Crivelli, D., Fonda, G., & Balconi, M. (2019). Neurocognitive Enhancement Effects of Combined Mindfulness–Neurofeedback Training in Sport. Neuroscience, 41, :83-93. DOI:

Francová, A., Šouláková, B., Procházková, L., & Fajnerová, I. (2019). Dechový trénink ve virtuální realitě na podporu relaxace—Pilotní studie. Česká a Slovenská Psychiatrie, 115(1), 20–26.Available at:

Gregoski, M.J., Barnes, V.A., Tingen, M.S., Harshfield,G.A., & Treiber, F.A. (2011). Breathing awareness meditation and LifeSkills Training programs influence upon ambulatory blood pressure and sodium excretion among African American adolescents. The Journal of Adolescent Health, 48(1), 59-64. DOI:

Gregoski, M.J., Vertegel, A., Shaporev, A. & Treiber, F.A. (2013). Tension Tamer: delivering meditation with objective heart rate acquisition for adherence monitoring using a smart phone platform. Journal of Alternative and Complementary Medicine, 19(1), 17-19. DOI:

Intarakamhang, U., Macaskill, A., & Prasittichok, P. (2020). Mindfulness interventions reduce blood pressure in patients with non-communicable diseases: A systematic review and meta-analysis. 6(4):e03834. DOI:

Izhar, L.I., Babiker, A., Rizki, E.E., Lu, C-K., & Rahman, M.A. (2022). Emotion Self-Regulation in Neurotic Students: A Pilot Mindfulness-Based Intervention to Assess Its Effectiveness through Brain Signals and Behavioral Data. Sensors, 22(7), 2703. DOI:

Joshi, M. & Telles, S. (2009). A nonrandomized non-naive comparative study of the effects of kapalabhati and breath awareness on event-related potentials in trained yoga practitioners. Journal of Alternative and Contemporary Medicine, 15(3), 281-285. DOI:

Lian, A., Jin, D., Zhang, T. & Wu, Y. (2021). Investigation on psychological state of occupational exposure of medical staff in operation room under novel coronavirus. Saudi Journal of Biological Sciences, 28, 2726–2732.

Malinowski, P., Moore, A.W., Mead, B.R., & Gruber, T. (2017). Mindful Aging: The Effects of Regular Brief Mindfulness Practice on Electrophysiological Markers of Cognitive and Affective Processing in Older Adults. Mindfulness, 8, 78–94. DOI:

Manglani, H.M., Samimy, S., Schirda, B., Nicholas, J.A., Prakash, R.S. (2020). Effects of 4-week mindfulness training versus adaptive cognitive training on processing speed and working memory in multiple sclerosis. Neuropsychology, 34(5), 591-604. DOI:

Miller, D.C. (2011). The Effectiveness of Yoga and Conscious Breathing Training on Heart Rate Variability in Children Diagnosed with Autism. Alliant International University, California School of Professional Psychology, San Diego, 2011. Available at:

Niranjanananda, S. (2016). Prana and Pranayama. Publications Trust.

Pozuelos, J.P., Mead, B.R., Rueda, M.R., & Malinowski, P. (2019). Short-term mindful breath awareness training improves inhibitory control and response monitoring. Progress in Brain Research, 244, 137-163. DOI:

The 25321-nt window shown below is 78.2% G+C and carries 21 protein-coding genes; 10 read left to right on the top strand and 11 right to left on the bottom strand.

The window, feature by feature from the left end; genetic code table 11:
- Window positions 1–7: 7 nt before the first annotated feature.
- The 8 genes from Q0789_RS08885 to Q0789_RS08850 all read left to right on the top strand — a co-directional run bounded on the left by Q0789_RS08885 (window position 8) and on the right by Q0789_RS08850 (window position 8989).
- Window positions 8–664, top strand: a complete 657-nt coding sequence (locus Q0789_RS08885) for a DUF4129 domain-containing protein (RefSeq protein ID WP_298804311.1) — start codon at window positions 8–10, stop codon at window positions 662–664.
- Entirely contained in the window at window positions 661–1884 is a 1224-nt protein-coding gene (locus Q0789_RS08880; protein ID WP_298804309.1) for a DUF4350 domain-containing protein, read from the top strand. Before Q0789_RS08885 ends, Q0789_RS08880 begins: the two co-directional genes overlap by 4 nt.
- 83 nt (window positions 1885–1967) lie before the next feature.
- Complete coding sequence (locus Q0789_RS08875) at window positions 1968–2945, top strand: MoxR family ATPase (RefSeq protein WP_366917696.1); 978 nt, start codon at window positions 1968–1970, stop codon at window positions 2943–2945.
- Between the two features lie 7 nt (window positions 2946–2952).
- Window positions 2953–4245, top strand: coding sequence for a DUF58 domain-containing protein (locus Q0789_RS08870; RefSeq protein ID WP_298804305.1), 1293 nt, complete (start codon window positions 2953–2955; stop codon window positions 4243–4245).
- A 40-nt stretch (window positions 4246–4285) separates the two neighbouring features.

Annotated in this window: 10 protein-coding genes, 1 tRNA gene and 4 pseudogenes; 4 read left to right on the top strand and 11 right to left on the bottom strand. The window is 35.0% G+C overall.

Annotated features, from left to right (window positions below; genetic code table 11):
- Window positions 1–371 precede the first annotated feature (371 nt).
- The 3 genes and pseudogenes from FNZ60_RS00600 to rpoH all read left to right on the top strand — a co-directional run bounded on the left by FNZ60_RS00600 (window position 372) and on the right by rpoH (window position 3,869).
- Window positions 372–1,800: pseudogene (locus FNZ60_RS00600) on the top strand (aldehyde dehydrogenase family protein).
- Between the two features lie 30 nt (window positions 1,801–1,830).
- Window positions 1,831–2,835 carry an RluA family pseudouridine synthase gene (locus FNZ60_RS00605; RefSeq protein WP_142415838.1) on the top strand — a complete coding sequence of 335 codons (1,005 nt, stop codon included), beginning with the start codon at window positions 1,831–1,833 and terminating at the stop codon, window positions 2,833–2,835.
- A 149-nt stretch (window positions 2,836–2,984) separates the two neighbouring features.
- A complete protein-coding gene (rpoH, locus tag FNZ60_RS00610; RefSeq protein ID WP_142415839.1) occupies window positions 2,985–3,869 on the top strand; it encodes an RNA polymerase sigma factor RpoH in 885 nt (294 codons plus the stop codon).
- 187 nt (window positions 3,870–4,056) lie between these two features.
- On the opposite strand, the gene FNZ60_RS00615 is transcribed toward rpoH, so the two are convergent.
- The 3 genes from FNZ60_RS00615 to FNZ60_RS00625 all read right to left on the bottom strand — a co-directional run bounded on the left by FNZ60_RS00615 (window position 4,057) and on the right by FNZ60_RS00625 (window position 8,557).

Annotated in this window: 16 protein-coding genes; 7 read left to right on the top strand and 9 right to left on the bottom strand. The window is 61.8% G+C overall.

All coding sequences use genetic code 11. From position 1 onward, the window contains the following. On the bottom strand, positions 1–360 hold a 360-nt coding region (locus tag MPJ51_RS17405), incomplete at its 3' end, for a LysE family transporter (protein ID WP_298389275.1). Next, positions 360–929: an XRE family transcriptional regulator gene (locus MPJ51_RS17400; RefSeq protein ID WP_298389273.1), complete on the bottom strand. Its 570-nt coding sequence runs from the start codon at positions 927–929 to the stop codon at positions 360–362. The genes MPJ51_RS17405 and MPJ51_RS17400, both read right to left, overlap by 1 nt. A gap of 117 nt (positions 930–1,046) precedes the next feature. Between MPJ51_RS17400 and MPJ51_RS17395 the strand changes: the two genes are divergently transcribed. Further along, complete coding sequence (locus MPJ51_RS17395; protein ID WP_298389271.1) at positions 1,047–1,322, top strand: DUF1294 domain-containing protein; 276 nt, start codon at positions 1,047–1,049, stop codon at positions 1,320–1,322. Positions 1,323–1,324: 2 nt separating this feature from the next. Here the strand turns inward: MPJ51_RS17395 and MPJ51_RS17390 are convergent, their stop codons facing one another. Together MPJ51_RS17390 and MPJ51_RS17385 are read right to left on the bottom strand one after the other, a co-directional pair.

Punyaniyama, N. (1997). Temporal awareness and hassles appraisal: A comparison of working adults who practice Full Awareness of Breathing Meditation with those who practice Waking Dream Imagery. New York University ProQuest Dissertations Publishing.  Available at:

Ritz, T., Rosenfield, D., Steele, A.M., Millard, M.W., & Meuret, A.E. (2014). Controlling asthma by training of Capnometry-Assisted Hypoventilation (CATCH) vs slow breathing: a randomized controlled trial. Chest, 146(5), 1237-1247. DOI:

Satyananda, S. (2013). Rikhia - The Vision of a Sage (From The Teachings of Swami Satyananda Saraswati). Yoga Publications Trust.

Satyananda, S. (1981). A Systematic Course in the Ancient Tantric Techniques of Yoga and Kriya. Yoga Publications Trust.

Satyananda, S. (2012). Asana Pranayama Mudra Bandha (4th ed.). Yoga Publications Trust.

Schöne, B., Gruber, T., Graetz, S., Bernhof, M., & Malinowski, P. (2018). Mindful breath awareness meditation facilitates efficiency gains in brain networks: A steady-state visually evoked potentials study. Scientific Reports, 8: 13687. DOI:

Sieverdes, J.C., Treiber, F.A., Kline, C.E., Mueller, M., Brunner-Jackson, B., Sox, L., Cain, M., Swem, S., Diaz, V., & Chandler, J. (2020). Ethnicity Differences in Sleep Changes Among Prehypertensive Adults Using a Smartphone Meditation App: Dose-Response Trial. JMIR Formative Research, 4(10):e20501. DOI:

Telles, S., Vishwakarma, B., Gupta, R.K., & Balkrishna, A. (2019). Changes in Shape and Size Discrimination and State Anxiety After Alternate-Nostril Yoga Breathing and Breath Awareness in One Session Each. Medical Science Monitor Basic Research, 25,121-127. DOI:

Thakur, G.S., Kulkarni, D.D, & Pant, G. (2011). Immediate effect of nostril breathing on memory performance. Indian Journal of Physiology and Pharmacology, 55(1), 89-93. Available from:

Van Dixhoorn, J. & Duivenvoorden, H.J. (1989). Breathing Awareness as a Relaxation Method in Cardiac Rehabilitation. Stress and Tension Control, 3, 19–36. Available from:

van Dixhoorn, J. (1994). Significance of Breathing Awareness and Exercise Training for Recovery after Myocardial Infarction. In: Carlson, J.G., Seifert, A.R., Birbaumer, N. (eds) Clinical Applied Psychophysiology. The Plenum Series in Behavioral Psychophysiology and Medicine. Springer, Boston, MA.

Vural, P.I. & Aslan, E. (2019). Emotional freedom techniques and breathing awareness to reduce childbirth fear: A randomized controlled study. Complementary Therapies in Clinical Practice, 35, 224-231. DOI:

Wright, L.B., Gregoski, M.J., Tingen, M.S., Barnes, V.A. & Treiber, F.A. (2011). Impact of Stress Reduction Interventions on Hostility and Ambulatory Systolic Blood Pressure in African American Adolescents. Journal of Black Psychology, 37(2), 210-233. DOI:

Print Friendly and PDF